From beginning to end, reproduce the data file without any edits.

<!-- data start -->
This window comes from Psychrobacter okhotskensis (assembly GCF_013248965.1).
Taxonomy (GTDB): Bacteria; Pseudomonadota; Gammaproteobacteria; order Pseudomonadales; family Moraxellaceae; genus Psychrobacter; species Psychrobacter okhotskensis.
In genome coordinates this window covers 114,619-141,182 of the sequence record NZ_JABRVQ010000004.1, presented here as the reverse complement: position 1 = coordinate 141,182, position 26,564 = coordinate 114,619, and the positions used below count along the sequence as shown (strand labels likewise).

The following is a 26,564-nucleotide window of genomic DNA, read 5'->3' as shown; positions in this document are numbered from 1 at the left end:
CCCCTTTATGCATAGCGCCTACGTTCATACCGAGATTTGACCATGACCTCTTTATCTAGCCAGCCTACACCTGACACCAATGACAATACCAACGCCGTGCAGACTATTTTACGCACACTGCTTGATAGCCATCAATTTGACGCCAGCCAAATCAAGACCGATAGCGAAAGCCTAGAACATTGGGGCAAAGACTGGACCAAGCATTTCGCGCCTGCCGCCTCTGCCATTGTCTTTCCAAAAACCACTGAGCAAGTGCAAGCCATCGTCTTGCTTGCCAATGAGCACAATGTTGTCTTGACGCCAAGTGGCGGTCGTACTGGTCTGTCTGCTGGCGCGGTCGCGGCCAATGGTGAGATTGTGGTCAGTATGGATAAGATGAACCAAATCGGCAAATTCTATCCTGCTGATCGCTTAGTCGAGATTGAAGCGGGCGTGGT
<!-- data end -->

This window comes from Psychrobacter okhotskensis (assembly GCF_013248965.1).
Taxonomy (GTDB): Bacteria; Pseudomonadota; Gammaproteobacteria; order Pseudomonadales; family Moraxellaceae; genus Psychrobacter; species Psychrobacter okhotskensis.
In genome coordinates this window covers 114,619-141,182 of the sequence record NZ_JABRVQ010000004.1, presented here as the reverse complement: position 1 = coordinate 141,182, position 26,564 = coordinate 114,619, and the positions used below count along the sequence as shown (strand labels likewise).

The following is a 26,564-nucleotide window of genomic DNA, read 5'->3' as shown; positions in this document are numbered from 1 at the left end:
CCCCTTTATGCATAGCGCCTACGTTCATACCGAGATTTGACCATGACCTCTTTATCTAGCCAGCCTACACCTGACACCAATGACAATACCAACGCCGTGCAGACTATTTTACGCACACTGCTTGATAGCCATCAATTTGACGCCAGCCAAATCAAGACCGATAGCGAAAGCCTAGAACATTGGGGCAAAGACTGGACCAAGCATTTCGCGCCTGCCGCCTCTGCCATTGTCTTTCCAAAAACCACTGAGCAAGTGCAAGCCATCGTCTTGCTTGCCAATGAGCACAATGTTGTCTTGACGCCAAGTGGCGGTCGTACTGGTCTGTCTGCTGGCGCGGTCGCGGCCAATGGTGAGATTGTGGTCAGTATGGATAAGATGAACCAAATCGGCAAATTCTATCCTGCTGATCGCTTAGTCGAGATTGAAGCGGGCGTGGT